Women's Experiences of Seeking and Receiving Psychological and Psychosocial Interventions for Postpartum Depression: A Systematic Review and Thematic Synthesis of the Qualitative Literature

J Midwifery Womens Health. 2017 Nov;62(6):723-736. doi: 10.1111/jmwh.12669. Epub 2017 Dec 6.

Abstract

Introduction: Postpartum depression (PPD) is a serious maternal disorder that can have adverse effects on maternal and infant health. The importance of offering effective and acceptable treatments is well recognized, particularly given the numerous barriers women in many settings face in accessing interventions for PPD. The aim of this systematic review was to synthesize qualitative research exploring women's experiences of professional psychological and psychosocial support for PPD.

Methods: A systematic review of the literature was conducted in April 2017 by searching 5 electronic databases (CINAHL, MEDLINE, PubMed, Ovid, and Web of Science). Qualitative research studies published in English that explored women's experiences of professional psychosocial support for PPD were included, whereas studies exploring women's experiences of antidepressant medication only were excluded. Seventeen articles met inclusion criteria and were appraised for methodologic quality. Data were synthesized using the interpretive thematic synthesis method.

Results: Four main themes were identified: the process of help-seeking, barriers to seeking and accepting support, valued aspects of support, and outcomes. Women found the process of seeking help difficult, with several barriers preventing them from both seeking and accepting professional support. Despite this, women described the support received as beneficial and particularly valued the therapeutic relationship. Women reported 1) feeling more positive and confident after receiving a psychological and/or psychosocial intervention and 2) experiencing better relationships with their infant and other family members.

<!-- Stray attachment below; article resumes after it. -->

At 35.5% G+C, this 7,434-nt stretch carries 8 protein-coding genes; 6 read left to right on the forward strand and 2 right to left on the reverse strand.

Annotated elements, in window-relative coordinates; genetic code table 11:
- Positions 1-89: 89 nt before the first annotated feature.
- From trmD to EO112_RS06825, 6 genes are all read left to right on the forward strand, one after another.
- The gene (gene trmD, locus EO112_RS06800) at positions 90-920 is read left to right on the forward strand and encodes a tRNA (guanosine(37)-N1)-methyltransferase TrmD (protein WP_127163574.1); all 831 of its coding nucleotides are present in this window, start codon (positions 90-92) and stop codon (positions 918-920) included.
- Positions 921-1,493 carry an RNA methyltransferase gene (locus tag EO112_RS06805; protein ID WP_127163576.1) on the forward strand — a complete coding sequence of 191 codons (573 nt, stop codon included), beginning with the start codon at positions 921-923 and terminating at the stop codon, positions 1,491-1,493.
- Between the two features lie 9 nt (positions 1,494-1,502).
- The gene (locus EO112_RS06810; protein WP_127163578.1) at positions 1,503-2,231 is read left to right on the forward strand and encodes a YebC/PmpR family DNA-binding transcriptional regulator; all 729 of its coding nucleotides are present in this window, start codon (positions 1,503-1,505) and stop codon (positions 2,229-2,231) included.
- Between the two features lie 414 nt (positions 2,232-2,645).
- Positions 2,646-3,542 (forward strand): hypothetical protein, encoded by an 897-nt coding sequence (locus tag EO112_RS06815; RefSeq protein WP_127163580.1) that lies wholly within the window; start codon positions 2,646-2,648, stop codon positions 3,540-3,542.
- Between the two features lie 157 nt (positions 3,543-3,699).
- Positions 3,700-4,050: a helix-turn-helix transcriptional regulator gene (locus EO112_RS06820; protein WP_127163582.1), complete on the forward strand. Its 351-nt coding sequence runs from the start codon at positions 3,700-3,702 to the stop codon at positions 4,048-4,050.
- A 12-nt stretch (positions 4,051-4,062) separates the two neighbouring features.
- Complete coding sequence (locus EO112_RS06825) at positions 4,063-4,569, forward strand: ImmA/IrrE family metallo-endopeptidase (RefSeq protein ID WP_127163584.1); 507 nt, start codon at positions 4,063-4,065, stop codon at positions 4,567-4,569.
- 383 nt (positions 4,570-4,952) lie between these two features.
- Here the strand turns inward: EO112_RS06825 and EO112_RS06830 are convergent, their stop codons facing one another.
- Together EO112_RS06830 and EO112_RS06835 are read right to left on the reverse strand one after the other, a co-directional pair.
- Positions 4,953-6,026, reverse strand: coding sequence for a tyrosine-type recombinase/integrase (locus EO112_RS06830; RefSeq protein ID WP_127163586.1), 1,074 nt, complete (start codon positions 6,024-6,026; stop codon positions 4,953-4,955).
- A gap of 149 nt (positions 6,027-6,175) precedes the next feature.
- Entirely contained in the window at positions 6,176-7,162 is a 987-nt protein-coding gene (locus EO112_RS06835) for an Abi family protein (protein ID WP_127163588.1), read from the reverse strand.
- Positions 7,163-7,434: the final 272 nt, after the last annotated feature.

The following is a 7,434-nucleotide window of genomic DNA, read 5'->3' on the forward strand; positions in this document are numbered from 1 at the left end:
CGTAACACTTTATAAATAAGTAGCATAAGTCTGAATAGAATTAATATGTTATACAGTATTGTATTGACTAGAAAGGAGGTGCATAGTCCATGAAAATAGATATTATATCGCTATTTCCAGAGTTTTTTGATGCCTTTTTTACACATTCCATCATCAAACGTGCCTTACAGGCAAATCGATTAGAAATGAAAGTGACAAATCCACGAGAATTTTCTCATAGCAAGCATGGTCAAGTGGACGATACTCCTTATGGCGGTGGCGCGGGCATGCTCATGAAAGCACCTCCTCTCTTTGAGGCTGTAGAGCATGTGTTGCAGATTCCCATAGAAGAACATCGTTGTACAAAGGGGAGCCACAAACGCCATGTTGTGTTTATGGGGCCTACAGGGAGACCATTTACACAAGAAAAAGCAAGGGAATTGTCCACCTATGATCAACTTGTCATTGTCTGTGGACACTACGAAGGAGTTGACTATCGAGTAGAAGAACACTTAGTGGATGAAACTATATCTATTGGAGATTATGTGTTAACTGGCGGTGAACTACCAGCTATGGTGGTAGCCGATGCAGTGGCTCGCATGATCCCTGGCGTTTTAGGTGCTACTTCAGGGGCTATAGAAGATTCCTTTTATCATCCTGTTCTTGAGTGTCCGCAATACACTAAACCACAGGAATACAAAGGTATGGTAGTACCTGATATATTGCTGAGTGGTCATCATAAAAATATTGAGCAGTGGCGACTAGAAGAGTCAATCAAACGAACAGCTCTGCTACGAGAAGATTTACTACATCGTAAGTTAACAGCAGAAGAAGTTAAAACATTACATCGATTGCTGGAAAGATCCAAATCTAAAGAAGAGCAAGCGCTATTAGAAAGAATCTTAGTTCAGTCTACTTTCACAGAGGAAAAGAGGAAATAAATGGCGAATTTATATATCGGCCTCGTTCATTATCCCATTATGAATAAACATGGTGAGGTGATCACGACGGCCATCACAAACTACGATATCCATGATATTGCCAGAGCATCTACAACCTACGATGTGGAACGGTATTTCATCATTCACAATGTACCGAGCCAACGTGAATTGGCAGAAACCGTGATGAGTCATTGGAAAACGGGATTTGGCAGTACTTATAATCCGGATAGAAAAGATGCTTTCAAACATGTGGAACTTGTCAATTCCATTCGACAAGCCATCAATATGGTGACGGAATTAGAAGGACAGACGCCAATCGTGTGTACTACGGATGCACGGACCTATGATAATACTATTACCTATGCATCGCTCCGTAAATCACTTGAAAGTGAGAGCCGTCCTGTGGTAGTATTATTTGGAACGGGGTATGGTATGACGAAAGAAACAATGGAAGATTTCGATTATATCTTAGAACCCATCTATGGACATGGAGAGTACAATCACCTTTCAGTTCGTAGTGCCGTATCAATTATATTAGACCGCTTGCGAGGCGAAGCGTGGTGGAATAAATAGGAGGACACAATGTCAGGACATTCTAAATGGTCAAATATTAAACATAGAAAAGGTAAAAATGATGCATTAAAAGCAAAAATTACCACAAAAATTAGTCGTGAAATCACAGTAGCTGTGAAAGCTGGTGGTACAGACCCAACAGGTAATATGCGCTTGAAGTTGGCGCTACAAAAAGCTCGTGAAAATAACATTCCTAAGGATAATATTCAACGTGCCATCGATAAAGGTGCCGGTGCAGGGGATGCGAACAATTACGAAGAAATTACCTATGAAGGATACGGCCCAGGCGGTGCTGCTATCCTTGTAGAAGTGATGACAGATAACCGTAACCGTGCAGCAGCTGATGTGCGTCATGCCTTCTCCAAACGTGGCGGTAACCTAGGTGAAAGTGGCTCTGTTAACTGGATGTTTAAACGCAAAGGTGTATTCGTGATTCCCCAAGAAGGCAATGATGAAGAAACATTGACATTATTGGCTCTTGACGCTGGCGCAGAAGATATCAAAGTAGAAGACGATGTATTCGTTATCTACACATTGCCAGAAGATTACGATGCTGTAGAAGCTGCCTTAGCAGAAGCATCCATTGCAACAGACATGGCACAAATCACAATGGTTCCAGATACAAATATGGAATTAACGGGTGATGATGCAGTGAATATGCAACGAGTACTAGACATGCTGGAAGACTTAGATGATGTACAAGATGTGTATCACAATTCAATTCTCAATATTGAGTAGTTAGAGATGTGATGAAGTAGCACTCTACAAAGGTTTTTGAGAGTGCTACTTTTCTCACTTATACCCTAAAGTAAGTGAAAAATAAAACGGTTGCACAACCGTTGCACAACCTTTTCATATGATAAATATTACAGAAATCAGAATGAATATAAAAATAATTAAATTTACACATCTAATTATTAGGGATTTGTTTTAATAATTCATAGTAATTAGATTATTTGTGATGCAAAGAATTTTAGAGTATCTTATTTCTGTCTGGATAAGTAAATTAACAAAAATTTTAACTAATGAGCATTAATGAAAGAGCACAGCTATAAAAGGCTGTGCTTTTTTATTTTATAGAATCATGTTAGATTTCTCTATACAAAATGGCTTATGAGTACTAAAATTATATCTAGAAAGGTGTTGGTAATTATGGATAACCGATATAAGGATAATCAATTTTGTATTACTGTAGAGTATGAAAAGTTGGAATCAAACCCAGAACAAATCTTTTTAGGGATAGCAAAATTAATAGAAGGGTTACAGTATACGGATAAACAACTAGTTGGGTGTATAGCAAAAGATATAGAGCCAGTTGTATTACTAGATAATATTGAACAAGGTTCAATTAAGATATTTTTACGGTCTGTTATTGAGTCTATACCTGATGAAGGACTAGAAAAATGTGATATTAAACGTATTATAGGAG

Discussion: Although seeking and accepting professional support for PPD was a difficult process, women highly valued mental health care support and perceived it as beneficial. Clinical services should aim to address the barriers women face in accessing mental health care and empower women to feel in control throughout the process, offering interventions appropriate to each woman's personal circumstance.

Keywords: meta-synthesis; perinatal mental health; postnatal depression; women's health.

Publication types

  • Review
  • Systematic Review

MeSH terms

  • Depression, Postpartum / psychology*
  • Depression, Postpartum / therapy*
  • Female
  • Humans
  • Mothers / psychology*
  • Patient Acceptance of Health Care / psychology*
  • Patient Acceptance of Health Care / statistics & numerical data
  • Postnatal Care / methods*
  • Psychotherapy / methods
  • Qualitative Research
  • Social Support*